“The Sandman” Book Review

November 11, 2008


The 20th anniversary of the first issue of Neil Gaiman’s The Sandman is this year. In recognition of that and as a continuation of my “10 Great Examples of Comic Book Literature” thread, I now offer my “Sandman Book Review.”

Norman Mailer called The Sandman, “a comic book for intellectuals,” and he was right.

As I find myself writing in a lot of these pieces, Neil Gaiman is a brilliant British comic scribe (like I’ve said of Alan Moore and Garth Ennis). But he’s more than that, he’s a brilliant writer of not only comics but of novels, short stories, poems, children’s books and screenplays. The Sandman is what first gave him a name in the industry and that series also has the honor of producing the first comic issue to receive the  World Fantasy literary award for “Best Short Story.”

Sandman  very well displays what comics are capable of doing. For all you non-traditional comic readers, for everyone that jumped into the medium with books like Moore’s WatchmenThe Sandman is the next stop for you. It’s a cross-genre fantasy epic that covers more ground than one would think possible. It’s high literature, ranks up there with the best classic prose work you can mention short of Shakespeare. It’s illustrated by a slew of variously styled artists. It originally ran as 70 issues which were collected in 9 volumes and a sort of “epilogue” book was released years later, Endless Nights. Recently those original 9 volumes have been collected into 4 massive, coffee table sized hardcover’s that are priced at 100 bucks a pop, so grab those up if you’re wealthy.

The Sandman follows Morpheus, more commonly referred to as “Dream.” Dream is one of “the endless,” all of which are siblings. Dream’s brothers and sisters are: Destiny, Death, Destruction, Despair, Desire and Delirium (Delirium is somewhat like Tori Amos’ persona and it’s intentional). The Endless have existed since time began and although Dream is the central character of this story the others play important roles as the story progresses.

As I said it covers multiple genres. You may very well be scared witless by the roadside diner carnage in issue #6 (which appears in volume 1, Preludes and Nocturnes).  In that story Gaiman pushed the envelope on what was expected fare for “mainstream” work at that time. It’s scary not because of what the villain does but because what the humans are actually capable of. Equally scary is the Corinthian, the serial killer spawned out of nightmares who shows up in volume 2, The Dollhouse.

But it’s not all scary. Volume 3, Dream Country is a short volume collecting a few short stories including the award winning issue about William Shakespeare (the Bard also makes an appearance in the very last issue of the series in volume 9, The Kindly Ones).  “Ramadan,” which originally appeared as issue 50 in the series is collected in volume 6, Fables and Reflections, another collection of Sandman short stories. “Ramadan” is a middle eastern fairy tale about ancient Baghdad complete with vibrant colors in the mythic Arabic style. The whole of volume 8, World’s End is basically an otherworldly version of Chaucer’s Canterbury Tales.

My overall favorite volume of this epic is probably volume 4, Season of Mists. In this part of the story, Dream travels to hell after being goaded into guilt by his sister Death for imprisoning a former love in the underworld for thousands of years. Once there, however, he finds that Lucifer has a plan for him.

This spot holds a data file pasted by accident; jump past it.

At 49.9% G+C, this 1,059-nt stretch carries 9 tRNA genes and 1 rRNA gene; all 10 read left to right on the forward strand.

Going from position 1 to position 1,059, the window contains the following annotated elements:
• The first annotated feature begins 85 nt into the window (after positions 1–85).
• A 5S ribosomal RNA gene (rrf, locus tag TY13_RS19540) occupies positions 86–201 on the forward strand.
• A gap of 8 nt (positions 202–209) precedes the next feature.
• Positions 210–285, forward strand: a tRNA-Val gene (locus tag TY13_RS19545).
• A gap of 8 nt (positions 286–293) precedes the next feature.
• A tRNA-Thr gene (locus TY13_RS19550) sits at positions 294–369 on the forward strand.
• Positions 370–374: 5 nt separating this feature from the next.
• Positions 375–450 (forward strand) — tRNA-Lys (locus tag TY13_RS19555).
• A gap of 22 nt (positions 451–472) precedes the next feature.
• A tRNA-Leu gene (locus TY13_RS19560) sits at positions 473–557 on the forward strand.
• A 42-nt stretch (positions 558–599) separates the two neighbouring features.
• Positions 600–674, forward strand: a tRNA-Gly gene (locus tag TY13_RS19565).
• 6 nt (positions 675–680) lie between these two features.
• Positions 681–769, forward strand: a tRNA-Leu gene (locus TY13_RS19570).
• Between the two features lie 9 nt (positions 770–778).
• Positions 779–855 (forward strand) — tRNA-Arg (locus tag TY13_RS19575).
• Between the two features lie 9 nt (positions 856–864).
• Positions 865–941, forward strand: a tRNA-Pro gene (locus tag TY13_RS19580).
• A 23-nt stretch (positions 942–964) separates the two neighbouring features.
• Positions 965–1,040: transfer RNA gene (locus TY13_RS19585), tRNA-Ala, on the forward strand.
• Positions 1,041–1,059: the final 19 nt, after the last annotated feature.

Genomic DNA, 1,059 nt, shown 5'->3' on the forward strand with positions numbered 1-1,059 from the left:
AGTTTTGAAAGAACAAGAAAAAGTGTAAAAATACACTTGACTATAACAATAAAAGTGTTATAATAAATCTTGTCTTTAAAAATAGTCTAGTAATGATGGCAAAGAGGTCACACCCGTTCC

As the overall epic moves from start to finish it progresses into a tragedy. Early volumes are primarily horror based or DC universe-referential. As things move into the middle arcs it’s much more epic and fantasy based, and as the later volumes tie up the theme of a supernatural Shakespearean Tragedy appear. Along the way we experience thrills, chills, dark humor, absurdity, heroics, poetry and an array of amazing art. Gaiman uses different artists for pretty much every story in the series and they all have drastically different styles which fit the different types of tales. Gaiman himself sums up the entire story by saying, “The Lord of Dreams must change or die, and makes his decision.”

If you enjoy The Sandman, try Gaiman out in a few of his other mediums. Fragile Things is an excellent collection of short stories. American Gods is an entertaining novel. Coraline is a very nice, eerie dark fairy tale for children and adults alike. Stardust is a fantastic fairy tale film that Gaiman wrote the screenplay for.

I also realized that I’ve made the claim numerous times that “this shows what the medium is capable of doing,” in my various comic reviews on this site, but that most of those series have focused on the fantastic and the highly imaginative forms of fiction. There will be reviews of Maus and Understanding Comics in this top ten thread, but if you’re looking for something right now that’s based in reality, a very person and place driven dramatic and artsy work, please do not hesitate to check out Local by Brian Wood and Ryan Kelly. I’ll refrain from doing a full review of it now because it will be reviewed in detail in my upcoming “Best of 2008” piece, but I will say that the art alone is some of the absolute best I’ve ever seen. In attention to detail and focus on real-life locations and detailed expressions of characters, it’s a joy to simply look at. The writing is superb as well.

One last note, if you scroll to the bottom of the site here you can click on the different categories I’ve place my articles into. If you click on “comics” you can read the original “10 Examples…” and the reviews of those selections I’ve completed so far. Thanks for reading.


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